This is the first part in an autobiographical series about my involvement in science fiction and fantasy fandom. Follow me down the rabbit hole, will you?
I don't know where my enjoyment of science fiction literature and films started, but come high school I was elbow deep in it. But it was a solitary hobby, as there was no obvious SF&F fandom community to be a part of. This was pre-internet and there was no dedicated comic book shop in my small town. I had heard of "conventions" were fans would gather, but these were far away in large cities, and were clearly for other people.
Fast-forward to the turn of the millennium. The internet made for all sorts of connections between fans, I had moved to the big city of Calgary, and the domestication of the dog continued unabated. I still heard of conventions, but they were still in other cities, where I would never travel. I thought a few fan message boards were enough to satiate my fandom needs, until I heard about ConVersion. Some friends had returned from the local convention, and it sounded like a lot of fun. I was shocked that such a thing existed in Calgary. Why had I not heard about it sooner? Why wasn't I at this event?
I waited the year for the next ConVersion to come around. Having no clue what these events were like, and having a wife that wasn't really that interested, I only attended the Saturday. We did the best we could for first timers. We looked through the art show, we attended a panel, was subjected to filk, walked through the dealers room, and watched the costume contest. This endeavour had two equal and opposite reactions.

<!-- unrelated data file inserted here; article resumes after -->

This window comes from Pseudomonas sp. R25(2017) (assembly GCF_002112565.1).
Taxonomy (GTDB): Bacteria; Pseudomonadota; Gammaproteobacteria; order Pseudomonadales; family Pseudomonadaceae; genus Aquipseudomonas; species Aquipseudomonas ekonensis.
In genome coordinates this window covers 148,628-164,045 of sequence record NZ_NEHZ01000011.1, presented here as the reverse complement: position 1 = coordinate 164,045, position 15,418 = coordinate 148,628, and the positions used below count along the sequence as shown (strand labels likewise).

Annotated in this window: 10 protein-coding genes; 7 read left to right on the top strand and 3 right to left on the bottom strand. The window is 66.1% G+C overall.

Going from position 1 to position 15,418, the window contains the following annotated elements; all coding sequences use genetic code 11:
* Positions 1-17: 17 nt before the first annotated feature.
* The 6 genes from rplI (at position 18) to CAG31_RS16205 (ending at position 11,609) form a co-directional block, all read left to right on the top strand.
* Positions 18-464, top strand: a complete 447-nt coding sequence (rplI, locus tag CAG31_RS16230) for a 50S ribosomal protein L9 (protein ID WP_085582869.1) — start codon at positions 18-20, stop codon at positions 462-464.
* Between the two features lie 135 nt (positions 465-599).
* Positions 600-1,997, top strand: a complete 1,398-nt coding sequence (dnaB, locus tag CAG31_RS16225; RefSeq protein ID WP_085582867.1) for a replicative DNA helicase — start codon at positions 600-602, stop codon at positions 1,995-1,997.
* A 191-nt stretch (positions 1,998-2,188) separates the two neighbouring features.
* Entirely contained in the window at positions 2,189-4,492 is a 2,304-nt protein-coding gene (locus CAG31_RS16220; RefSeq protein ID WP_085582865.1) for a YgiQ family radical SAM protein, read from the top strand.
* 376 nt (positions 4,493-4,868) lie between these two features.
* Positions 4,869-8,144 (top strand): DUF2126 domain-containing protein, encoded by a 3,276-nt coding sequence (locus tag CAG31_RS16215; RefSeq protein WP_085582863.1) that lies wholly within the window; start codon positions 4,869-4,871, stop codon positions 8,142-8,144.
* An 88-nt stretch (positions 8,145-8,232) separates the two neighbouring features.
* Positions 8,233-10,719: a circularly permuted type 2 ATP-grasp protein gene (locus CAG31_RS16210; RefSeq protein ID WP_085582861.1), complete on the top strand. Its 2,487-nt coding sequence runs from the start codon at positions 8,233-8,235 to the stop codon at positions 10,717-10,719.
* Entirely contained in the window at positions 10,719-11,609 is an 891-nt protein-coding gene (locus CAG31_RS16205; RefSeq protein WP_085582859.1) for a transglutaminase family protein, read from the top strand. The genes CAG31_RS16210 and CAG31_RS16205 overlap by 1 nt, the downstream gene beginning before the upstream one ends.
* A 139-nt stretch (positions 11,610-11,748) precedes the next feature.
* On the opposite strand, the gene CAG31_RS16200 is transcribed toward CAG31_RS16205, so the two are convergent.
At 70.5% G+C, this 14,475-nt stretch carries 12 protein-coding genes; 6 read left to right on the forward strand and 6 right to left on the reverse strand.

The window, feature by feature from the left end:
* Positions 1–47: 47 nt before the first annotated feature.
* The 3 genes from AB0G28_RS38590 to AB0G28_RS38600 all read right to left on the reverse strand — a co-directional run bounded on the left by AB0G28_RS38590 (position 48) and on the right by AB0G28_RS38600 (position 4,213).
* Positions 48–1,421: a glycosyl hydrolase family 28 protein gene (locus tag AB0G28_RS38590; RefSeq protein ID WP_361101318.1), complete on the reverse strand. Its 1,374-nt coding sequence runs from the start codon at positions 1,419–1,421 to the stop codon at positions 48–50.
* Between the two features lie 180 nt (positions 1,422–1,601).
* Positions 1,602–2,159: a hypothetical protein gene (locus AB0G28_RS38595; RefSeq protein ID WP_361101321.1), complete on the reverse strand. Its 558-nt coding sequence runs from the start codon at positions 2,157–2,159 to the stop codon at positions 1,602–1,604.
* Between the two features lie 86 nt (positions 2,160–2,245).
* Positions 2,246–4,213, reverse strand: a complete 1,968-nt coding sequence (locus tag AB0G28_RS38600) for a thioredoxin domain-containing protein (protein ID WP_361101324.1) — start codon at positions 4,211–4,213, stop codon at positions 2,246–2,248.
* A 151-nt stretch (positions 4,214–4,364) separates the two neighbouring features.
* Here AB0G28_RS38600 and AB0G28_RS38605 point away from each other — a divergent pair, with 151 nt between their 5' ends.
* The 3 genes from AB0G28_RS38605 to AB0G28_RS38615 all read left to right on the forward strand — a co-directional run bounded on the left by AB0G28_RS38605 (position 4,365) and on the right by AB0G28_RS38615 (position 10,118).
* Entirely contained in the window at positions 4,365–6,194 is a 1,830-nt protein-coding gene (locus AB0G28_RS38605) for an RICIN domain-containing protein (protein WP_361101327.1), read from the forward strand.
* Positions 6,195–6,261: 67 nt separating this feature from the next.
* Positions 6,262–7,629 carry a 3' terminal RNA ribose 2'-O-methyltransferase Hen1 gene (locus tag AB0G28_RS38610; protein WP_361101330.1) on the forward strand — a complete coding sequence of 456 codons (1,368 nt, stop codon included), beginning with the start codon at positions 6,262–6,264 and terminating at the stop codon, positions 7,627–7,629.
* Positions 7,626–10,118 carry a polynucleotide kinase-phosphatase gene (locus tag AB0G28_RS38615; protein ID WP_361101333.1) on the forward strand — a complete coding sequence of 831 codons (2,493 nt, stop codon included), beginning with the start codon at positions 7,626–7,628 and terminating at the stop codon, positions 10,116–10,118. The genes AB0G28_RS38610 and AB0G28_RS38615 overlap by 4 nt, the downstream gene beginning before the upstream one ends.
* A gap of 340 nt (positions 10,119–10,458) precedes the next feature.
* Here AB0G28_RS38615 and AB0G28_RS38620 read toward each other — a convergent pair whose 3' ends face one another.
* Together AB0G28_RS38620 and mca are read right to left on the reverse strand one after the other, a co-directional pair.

1) Both my wife and I were underwhelmed by the offerings of the event
2) Having seen the costume contest, I wanted to participate in it
Seeing various costumers online was one thing, but seeing talented, educated adults make and present elaborate science fiction costumes was enough to make me want to come back. I figured part of our disappointment in the event steamed from the fact that we attended, observed, but didn't fully participate. Yes, we spoke up in the panel, but that was about all the interaction I can remember.
Through the meagre offerings, I could see that that there was fun to be had, if I reached for it. I knew NEXT year would be the big year. I would do more, see more, and participate more. As luck would have it the next year was not ConVersion, a local convention, but Westercon 58, a travelling regional convention.
This is the subject for the next instalment.